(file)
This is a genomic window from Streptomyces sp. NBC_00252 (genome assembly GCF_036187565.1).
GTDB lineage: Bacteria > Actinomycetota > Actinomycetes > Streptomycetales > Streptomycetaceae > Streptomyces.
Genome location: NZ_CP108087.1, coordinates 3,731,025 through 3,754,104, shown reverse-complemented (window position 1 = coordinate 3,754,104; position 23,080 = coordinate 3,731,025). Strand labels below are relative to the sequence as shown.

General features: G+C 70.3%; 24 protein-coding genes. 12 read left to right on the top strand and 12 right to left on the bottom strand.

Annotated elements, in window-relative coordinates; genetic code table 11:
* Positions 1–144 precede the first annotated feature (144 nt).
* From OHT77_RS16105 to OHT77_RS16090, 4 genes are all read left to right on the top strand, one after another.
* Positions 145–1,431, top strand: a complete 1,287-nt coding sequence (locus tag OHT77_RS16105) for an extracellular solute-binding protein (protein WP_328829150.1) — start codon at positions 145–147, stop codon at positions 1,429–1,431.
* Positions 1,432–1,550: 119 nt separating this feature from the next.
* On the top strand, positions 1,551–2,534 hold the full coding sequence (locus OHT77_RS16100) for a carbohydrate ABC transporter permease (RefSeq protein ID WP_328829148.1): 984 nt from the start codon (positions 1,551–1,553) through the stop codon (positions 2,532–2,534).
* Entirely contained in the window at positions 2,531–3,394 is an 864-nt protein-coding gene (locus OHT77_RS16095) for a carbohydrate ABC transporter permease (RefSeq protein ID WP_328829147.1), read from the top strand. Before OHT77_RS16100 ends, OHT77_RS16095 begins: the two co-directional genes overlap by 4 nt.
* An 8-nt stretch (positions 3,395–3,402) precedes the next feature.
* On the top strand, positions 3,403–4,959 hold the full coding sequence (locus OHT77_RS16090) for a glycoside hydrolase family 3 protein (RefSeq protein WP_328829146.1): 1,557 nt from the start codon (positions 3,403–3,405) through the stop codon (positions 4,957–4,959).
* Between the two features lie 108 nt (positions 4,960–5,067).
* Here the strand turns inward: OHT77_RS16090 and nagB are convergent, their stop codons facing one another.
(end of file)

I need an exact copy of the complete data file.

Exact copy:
This is a genomic window from Streptomyces sp. NBC_00252 (genome assembly GCF_036187565.1).
GTDB lineage: Bacteria > Actinomycetota > Actinomycetes > Streptomycetales > Streptomycetaceae > Streptomyces.
Genome location: NZ_CP108087.1, coordinates 3,731,025 through 3,754,104, shown reverse-complemented (window position 1 = coordinate 3,754,104; position 23,080 = coordinate 3,731,025). Strand labels below are relative to the sequence as shown.

General features: G+C 70.3%; 24 protein-coding genes. 12 read left to right on the top strand and 12 right to left on the bottom strand.

Annotated elements, in window-relative coordinates; genetic code table 11:
* Positions 1–144 precede the first annotated feature (144 nt).
* From OHT77_RS16105 to OHT77_RS16090, 4 genes are all read left to right on the top strand, one after another.
* Positions 145–1,431, top strand: a complete 1,287-nt coding sequence (locus tag OHT77_RS16105) for an extracellular solute-binding protein (protein WP_328829150.1) — start codon at positions 145–147, stop codon at positions 1,429–1,431.
* Positions 1,432–1,550: 119 nt separating this feature from the next.
* On the top strand, positions 1,551–2,534 hold the full coding sequence (locus OHT77_RS16100) for a carbohydrate ABC transporter permease (RefSeq protein ID WP_328829148.1): 984 nt from the start codon (positions 1,551–1,553) through the stop codon (positions 2,532–2,534).
* Entirely contained in the window at positions 2,531–3,394 is an 864-nt protein-coding gene (locus OHT77_RS16095) for a carbohydrate ABC transporter permease (RefSeq protein ID WP_328829147.1), read from the top strand. Before OHT77_RS16100 ends, OHT77_RS16095 begins: the two co-directional genes overlap by 4 nt.
* An 8-nt stretch (positions 3,395–3,402) precedes the next feature.
* On the top strand, positions 3,403–4,959 hold the full coding sequence (locus OHT77_RS16090) for a glycoside hydrolase family 3 protein (RefSeq protein WP_328829146.1): 1,557 nt from the start codon (positions 3,403–3,405) through the stop codon (positions 4,957–4,959).
* Between the two features lie 108 nt (positions 4,960–5,067).
* Here the strand turns inward: OHT77_RS16090 and nagB are convergent, their stop codons facing one another.